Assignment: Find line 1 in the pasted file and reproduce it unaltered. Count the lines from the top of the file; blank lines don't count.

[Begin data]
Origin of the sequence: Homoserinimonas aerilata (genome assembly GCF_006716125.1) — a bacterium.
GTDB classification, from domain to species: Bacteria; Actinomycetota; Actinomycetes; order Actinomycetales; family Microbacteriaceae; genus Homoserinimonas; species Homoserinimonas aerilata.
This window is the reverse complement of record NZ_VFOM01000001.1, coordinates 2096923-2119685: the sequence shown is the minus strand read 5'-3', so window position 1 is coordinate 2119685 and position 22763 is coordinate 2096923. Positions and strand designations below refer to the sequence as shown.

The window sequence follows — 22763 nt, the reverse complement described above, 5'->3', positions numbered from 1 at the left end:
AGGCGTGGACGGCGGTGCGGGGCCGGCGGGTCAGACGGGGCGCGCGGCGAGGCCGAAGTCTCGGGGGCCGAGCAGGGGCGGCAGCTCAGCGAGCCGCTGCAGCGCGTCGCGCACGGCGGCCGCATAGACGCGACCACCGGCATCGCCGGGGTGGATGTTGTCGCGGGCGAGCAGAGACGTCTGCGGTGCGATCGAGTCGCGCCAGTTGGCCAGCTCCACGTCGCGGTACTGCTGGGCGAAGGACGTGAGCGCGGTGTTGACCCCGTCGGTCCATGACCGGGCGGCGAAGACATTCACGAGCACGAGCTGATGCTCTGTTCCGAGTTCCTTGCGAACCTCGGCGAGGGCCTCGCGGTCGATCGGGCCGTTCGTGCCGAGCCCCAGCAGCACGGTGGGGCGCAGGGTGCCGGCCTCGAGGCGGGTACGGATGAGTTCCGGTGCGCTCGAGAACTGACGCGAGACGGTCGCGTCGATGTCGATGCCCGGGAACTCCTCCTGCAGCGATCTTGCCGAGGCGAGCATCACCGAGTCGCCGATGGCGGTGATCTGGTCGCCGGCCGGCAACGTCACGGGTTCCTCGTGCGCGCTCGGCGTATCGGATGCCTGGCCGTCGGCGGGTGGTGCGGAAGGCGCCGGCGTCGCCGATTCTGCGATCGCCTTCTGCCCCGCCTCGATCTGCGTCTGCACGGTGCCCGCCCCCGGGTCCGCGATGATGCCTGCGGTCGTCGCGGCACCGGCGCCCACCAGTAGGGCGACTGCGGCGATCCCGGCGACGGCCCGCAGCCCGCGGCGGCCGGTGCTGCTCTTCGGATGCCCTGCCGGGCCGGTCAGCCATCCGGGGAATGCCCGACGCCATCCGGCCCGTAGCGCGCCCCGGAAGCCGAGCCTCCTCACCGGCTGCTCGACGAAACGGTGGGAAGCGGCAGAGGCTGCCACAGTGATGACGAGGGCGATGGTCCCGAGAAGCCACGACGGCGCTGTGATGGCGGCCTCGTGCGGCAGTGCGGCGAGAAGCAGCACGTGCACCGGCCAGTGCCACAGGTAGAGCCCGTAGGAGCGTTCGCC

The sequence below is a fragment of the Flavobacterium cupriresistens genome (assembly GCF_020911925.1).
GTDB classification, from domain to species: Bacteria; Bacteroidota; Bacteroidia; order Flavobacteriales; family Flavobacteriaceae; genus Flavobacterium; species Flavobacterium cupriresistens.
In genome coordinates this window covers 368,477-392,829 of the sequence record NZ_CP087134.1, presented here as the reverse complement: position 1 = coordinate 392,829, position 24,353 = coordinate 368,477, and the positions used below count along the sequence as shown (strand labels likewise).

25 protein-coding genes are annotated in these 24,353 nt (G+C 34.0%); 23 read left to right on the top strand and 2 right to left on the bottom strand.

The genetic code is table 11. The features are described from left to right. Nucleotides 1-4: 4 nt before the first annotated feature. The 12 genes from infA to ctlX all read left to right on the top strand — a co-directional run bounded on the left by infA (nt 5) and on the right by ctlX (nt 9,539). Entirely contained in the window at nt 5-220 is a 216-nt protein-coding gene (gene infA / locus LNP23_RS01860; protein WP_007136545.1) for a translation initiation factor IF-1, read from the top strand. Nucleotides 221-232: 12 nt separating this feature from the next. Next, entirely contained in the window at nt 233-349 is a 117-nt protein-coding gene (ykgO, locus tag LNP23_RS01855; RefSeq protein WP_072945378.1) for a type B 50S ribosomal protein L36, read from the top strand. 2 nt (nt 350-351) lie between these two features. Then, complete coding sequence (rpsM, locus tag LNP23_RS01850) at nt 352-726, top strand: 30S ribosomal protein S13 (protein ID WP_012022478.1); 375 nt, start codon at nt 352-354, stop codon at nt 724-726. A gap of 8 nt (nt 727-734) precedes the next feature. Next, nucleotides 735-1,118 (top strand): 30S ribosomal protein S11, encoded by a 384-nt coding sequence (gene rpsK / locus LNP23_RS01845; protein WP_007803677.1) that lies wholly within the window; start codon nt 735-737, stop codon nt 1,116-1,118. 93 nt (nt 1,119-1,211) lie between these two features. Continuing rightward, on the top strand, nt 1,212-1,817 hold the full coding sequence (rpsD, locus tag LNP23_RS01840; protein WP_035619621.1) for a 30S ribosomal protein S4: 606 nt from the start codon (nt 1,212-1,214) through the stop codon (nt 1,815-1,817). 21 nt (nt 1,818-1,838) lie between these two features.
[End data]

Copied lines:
Origin of the sequence: Homoserinimonas aerilata (genome assembly GCF_006716125.1) — a bacterium.